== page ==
Having a sense of purpose in life can lower the risk of sleep problems and improve sleep quality, a new study has found, which could give doctors new options for treating the tens of millions of people who can't get a good night's sleep.
Problems such as sleep apnea (shallow breathing) and restless legs syndrome (physical restlessness) were among those covered by the study, and the findings give scientists new data on how our state of mind could affect how easily we nod off in the evening.
It's the first study to examine this connection over a longer period – a year in this case – according to the researchers from Northwestern University, as previous similar studies focussed on one particular point in life.
"Helping people cultivate a purpose in life could be an effective drug-free strategy to improve sleep quality, particularly for a population that is facing more insomnia," says lead researcher Jason Ong.
"Purpose in life is something that can be cultivated and enhanced through mindfulness therapies."
The study asked 823 adults, aged between 60 to 100 years old, 32 questions about their sleep habits and outlook on life, including their response to a series of statements.
The statements included "I feel good when I think of what I've done in the past and what I hope to do in the future" and "some people wander aimlessly through life, but I am not one of them", and were designed to tease out an outlook on life.
Those who said their lives had most meaning were 63 percent less likely to have sleep apnea and 52 percent less likely to have restless legs syndrome, as well as having moderately better sleep quality overall, the study found.
The sleep quality measured in the study can involve trouble falling asleep, staying asleep through the night, and feeling sleepy during the day, so we're talking about a whole host of issues related to not getting enough shut-eye.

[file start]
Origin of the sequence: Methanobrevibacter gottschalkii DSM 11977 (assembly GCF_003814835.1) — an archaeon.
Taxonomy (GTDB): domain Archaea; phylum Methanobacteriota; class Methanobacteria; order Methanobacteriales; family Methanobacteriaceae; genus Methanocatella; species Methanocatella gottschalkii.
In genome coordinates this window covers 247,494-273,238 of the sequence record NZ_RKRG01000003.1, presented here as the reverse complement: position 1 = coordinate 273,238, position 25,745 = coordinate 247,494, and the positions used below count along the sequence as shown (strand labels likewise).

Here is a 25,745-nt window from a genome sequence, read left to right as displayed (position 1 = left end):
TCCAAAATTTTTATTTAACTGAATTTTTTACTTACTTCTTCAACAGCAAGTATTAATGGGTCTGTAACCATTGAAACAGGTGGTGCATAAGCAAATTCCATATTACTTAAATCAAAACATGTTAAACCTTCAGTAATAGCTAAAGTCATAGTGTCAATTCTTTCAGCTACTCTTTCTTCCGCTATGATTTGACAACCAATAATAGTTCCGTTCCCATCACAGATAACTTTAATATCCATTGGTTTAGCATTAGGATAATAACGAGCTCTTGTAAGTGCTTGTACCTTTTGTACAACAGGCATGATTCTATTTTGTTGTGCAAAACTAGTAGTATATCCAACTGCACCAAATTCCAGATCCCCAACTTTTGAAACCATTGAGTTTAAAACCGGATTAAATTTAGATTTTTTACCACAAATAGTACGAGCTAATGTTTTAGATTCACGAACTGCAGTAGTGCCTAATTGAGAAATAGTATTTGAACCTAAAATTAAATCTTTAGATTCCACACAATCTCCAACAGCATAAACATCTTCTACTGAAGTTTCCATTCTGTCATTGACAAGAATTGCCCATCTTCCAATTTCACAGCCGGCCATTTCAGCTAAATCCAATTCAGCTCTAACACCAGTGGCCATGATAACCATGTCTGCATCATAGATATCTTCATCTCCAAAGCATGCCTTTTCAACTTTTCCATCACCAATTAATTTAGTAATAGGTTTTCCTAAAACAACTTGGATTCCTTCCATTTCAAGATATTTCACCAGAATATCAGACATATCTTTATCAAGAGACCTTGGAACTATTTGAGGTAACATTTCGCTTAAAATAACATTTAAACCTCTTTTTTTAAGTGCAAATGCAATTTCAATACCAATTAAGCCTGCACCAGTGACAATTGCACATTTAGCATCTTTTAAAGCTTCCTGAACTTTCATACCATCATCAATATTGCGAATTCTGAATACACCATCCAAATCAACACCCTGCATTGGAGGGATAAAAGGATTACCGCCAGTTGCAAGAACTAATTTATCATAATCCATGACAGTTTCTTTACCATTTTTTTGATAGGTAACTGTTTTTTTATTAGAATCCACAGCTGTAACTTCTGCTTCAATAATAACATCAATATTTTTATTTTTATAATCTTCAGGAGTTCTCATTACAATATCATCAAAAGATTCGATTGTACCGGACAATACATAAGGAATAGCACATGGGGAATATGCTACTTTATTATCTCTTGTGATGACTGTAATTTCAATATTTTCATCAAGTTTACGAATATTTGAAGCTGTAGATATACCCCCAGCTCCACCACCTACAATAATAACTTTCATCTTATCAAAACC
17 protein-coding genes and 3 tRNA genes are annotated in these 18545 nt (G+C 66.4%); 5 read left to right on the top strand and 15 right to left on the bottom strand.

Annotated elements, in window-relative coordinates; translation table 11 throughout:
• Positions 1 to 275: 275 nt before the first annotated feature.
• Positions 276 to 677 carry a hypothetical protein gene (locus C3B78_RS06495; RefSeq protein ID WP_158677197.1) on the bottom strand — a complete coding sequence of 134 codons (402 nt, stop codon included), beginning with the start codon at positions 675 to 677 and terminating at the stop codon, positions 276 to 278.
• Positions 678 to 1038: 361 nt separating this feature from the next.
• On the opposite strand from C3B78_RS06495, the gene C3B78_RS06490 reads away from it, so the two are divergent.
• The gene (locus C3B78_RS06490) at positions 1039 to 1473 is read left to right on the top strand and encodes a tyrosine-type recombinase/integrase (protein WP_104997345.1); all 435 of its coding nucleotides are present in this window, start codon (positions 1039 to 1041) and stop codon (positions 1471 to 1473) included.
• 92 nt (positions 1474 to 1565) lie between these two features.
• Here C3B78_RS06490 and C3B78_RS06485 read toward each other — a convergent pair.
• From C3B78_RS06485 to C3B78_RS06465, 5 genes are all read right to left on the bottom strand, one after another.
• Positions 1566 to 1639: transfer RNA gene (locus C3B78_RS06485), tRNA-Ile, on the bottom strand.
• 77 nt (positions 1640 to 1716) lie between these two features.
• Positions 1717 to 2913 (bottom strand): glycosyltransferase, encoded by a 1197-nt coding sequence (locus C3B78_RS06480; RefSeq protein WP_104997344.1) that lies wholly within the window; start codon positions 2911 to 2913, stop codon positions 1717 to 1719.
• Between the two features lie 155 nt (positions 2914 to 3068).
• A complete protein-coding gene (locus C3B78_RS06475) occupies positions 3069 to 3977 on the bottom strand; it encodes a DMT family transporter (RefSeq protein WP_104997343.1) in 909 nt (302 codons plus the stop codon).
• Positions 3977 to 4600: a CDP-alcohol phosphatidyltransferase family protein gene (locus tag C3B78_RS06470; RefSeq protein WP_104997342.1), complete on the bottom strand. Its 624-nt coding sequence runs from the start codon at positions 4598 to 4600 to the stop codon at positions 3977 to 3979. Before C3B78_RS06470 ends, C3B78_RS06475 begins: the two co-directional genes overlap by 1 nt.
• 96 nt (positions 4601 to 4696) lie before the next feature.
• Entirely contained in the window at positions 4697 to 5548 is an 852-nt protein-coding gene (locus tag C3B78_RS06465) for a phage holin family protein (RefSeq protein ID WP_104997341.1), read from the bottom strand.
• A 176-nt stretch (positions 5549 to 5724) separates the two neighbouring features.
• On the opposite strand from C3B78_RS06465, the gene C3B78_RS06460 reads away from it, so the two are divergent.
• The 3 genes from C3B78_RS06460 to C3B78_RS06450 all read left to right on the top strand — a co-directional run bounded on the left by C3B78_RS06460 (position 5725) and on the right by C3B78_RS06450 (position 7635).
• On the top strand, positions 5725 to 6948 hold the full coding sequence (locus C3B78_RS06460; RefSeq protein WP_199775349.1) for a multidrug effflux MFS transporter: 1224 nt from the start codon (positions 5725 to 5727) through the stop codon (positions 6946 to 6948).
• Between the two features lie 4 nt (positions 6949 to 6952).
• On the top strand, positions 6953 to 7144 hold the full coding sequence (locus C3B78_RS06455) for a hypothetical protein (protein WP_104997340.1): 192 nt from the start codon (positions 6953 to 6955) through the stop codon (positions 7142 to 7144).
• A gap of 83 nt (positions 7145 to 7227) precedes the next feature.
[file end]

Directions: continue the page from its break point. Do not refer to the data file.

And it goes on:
And while the age range is relatively old, the researchers are confident the same connection could apply to the broader population. They also note that older people are more likely to have issues with sleeping as they age.
Having a purpose in life might be an indicator of better physical and mental health, the researchers suggest, which would in turn lead to better sleep. It's also true that those with goals to hit spend more time exercising, which again helps to improve sleep quality.
In other words there could be several factors at play here, and now the researchers want to try several mindfulness therapies to see if they can improve sleep quality.
They also note some limitations to the study, including that it was based on a self-reporting method that might not always be reliable, and it looked at a section of the population with better-than-average education and access to healthcare.
Even with those caveats though, it's an interesting take on how our mental perspective could be affecting our health around the clock – if you're finding your sleep is less than satisfactory, maybe you need to head out and find your calling in life.
"Collectively, the emerging data indicates the benefits of positive psychology on sleep health," conclude the researchers.
The findings have been published in Sleep Science and Practice.